From the pre-clinical data and ASCEND 8 study, it has been established from a pharmacokinetic perspective that the 450-mg fed state is equivalent to the 750-mg fasted dose and should have similar activity in the brain with much better tolerability and fewer gastrointestinal side effects.

Do you and your co-investigators intend to expand upon this research?

This study established the basis and the design for formally assessing the intracranial activity for all targeted therapies in NSCLC. This important study and its design will be essential for all future studies to assess the activity and formal intracranial activity of targeted agents in NSCLC.

There are plans to use this design to assess other targeted therapies and their effects on the central nervous system and brain.


1. Hida T, Satouchi M, Nakagawa K, et al. Ceritinib in patients with advanced, crizotinib-treated, anaplastic lymphoma kinase-rearranged NSCLC: Japanese subset. Jpn J Clin Oncol. 2017;47(7):618-624.

2. Costa DB, Shaw AT, Ou SH, et al. Clinical Experience With Crizotinib in Patients With Advanced ALK-Rearranged Non-Small-Cell Lung Cancer and Brain Metastases. J Clin Oncol. 2015;33(17):1881-1888.

3. Soria JC, Tan DSW, Chiari R, et al. First-line ceritinib versus platinum-based chemotherapy in advanced ALK-rearranged non-small-cell lung cancer (ASCEND-4): a randomised, open-label, phase 3 study. Lancet. 2017;389(10072):917-929.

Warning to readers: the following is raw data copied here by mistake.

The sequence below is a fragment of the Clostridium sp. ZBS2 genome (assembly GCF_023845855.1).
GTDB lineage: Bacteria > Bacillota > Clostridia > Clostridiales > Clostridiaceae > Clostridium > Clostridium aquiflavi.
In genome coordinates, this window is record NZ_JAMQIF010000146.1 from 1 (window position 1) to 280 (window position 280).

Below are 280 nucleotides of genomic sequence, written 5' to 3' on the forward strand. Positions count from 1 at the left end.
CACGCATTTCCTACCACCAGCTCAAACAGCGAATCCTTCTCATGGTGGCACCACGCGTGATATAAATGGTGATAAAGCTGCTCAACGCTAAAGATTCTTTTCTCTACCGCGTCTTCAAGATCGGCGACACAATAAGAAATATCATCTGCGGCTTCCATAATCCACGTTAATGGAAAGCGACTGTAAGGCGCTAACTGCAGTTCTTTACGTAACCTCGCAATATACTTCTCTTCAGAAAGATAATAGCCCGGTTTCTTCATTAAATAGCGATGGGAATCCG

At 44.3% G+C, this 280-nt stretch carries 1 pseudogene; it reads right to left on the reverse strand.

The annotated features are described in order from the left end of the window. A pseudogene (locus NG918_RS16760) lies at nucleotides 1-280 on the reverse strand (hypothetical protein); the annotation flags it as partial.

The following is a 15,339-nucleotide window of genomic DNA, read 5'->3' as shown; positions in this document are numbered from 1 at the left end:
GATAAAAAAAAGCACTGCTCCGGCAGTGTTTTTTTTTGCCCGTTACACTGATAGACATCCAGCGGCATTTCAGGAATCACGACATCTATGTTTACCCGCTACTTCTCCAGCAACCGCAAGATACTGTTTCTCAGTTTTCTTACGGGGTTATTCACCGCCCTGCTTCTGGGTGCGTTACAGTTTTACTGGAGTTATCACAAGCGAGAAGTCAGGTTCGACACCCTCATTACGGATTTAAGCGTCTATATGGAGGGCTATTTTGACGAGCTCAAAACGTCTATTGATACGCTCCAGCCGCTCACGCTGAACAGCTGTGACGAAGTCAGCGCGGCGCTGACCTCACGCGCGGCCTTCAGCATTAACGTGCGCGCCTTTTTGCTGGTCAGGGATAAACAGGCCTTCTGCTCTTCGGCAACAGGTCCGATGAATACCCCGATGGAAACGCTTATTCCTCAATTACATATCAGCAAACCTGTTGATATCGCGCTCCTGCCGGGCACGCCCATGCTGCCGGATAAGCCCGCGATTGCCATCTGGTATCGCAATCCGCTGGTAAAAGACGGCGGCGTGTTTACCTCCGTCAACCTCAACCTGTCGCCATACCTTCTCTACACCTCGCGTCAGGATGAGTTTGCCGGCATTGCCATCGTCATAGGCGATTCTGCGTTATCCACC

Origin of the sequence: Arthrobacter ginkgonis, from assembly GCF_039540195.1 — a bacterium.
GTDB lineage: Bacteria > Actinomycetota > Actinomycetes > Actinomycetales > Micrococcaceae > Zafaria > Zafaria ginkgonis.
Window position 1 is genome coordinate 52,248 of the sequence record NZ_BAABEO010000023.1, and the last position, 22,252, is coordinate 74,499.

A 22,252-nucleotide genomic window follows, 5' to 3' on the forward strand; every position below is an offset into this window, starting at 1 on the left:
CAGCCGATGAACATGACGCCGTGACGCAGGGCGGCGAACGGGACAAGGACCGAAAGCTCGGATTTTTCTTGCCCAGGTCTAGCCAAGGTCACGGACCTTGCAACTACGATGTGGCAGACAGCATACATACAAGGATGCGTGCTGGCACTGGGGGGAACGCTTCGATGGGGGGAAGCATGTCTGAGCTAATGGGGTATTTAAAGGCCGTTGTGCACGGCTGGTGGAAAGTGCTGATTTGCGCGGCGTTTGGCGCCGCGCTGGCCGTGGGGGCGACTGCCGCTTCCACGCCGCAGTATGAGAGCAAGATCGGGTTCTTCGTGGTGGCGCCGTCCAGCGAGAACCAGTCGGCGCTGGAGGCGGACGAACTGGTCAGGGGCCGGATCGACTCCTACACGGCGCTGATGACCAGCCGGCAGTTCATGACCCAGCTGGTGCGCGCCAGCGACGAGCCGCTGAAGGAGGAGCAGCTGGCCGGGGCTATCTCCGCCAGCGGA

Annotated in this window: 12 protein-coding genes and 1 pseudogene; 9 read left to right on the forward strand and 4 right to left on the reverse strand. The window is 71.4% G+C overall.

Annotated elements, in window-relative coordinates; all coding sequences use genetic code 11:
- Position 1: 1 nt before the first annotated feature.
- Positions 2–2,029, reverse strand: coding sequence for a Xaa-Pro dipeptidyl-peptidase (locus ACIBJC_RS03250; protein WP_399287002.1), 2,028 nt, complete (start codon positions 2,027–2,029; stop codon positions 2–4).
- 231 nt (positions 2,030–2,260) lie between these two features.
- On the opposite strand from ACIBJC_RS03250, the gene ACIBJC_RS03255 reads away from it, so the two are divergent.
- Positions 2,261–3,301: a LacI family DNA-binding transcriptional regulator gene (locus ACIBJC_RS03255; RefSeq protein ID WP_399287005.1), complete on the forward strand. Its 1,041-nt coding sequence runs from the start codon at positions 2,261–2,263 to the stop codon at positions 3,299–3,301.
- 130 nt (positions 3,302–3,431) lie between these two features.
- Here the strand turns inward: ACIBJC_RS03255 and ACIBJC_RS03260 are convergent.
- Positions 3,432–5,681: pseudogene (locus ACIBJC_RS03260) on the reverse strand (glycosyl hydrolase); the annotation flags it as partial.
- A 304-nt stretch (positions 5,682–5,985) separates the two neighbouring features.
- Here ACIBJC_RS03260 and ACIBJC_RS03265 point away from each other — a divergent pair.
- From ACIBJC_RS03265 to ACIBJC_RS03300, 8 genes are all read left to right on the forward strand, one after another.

4. Kiura K, Imamura F, Kagamu H, et al. Phase 3 study of ceritinib vs chemotherapy in ALK-rearranged NSCLC patients previously treated with chemotherapy and crizotinib (ASCEND-5): Japanese subset. Jpn J Clin Oncol. 2018;48(4):367-375.

5. Gadgeel SM, Shaw AT, Govindan R, et al. Pooled Analysis of CNS Response to Alectinib in Two Studies of Pretreated Patients With ALK-Positive Non-Small-Cell Lung Cancer. J Clin Oncol. 2016;34(34):4079-4085.

6. Camidge DR, Kim HR, Ahn MJ, et al. Brigatinib versus Crizotinib in ALK-Positive Non-Small-Cell Lung Cancer. N Engl J Med. 2018;379(21):2027-2039.

7. Zhang Z, Guo H, Lu Y, Hao W, Han L. Anaplastic lymphoma kinase inhibitors in non-small cell lung cancer patients with brain metastases: a meta-analysis. J Thorac Dis. 2019;11(4):1397-1409.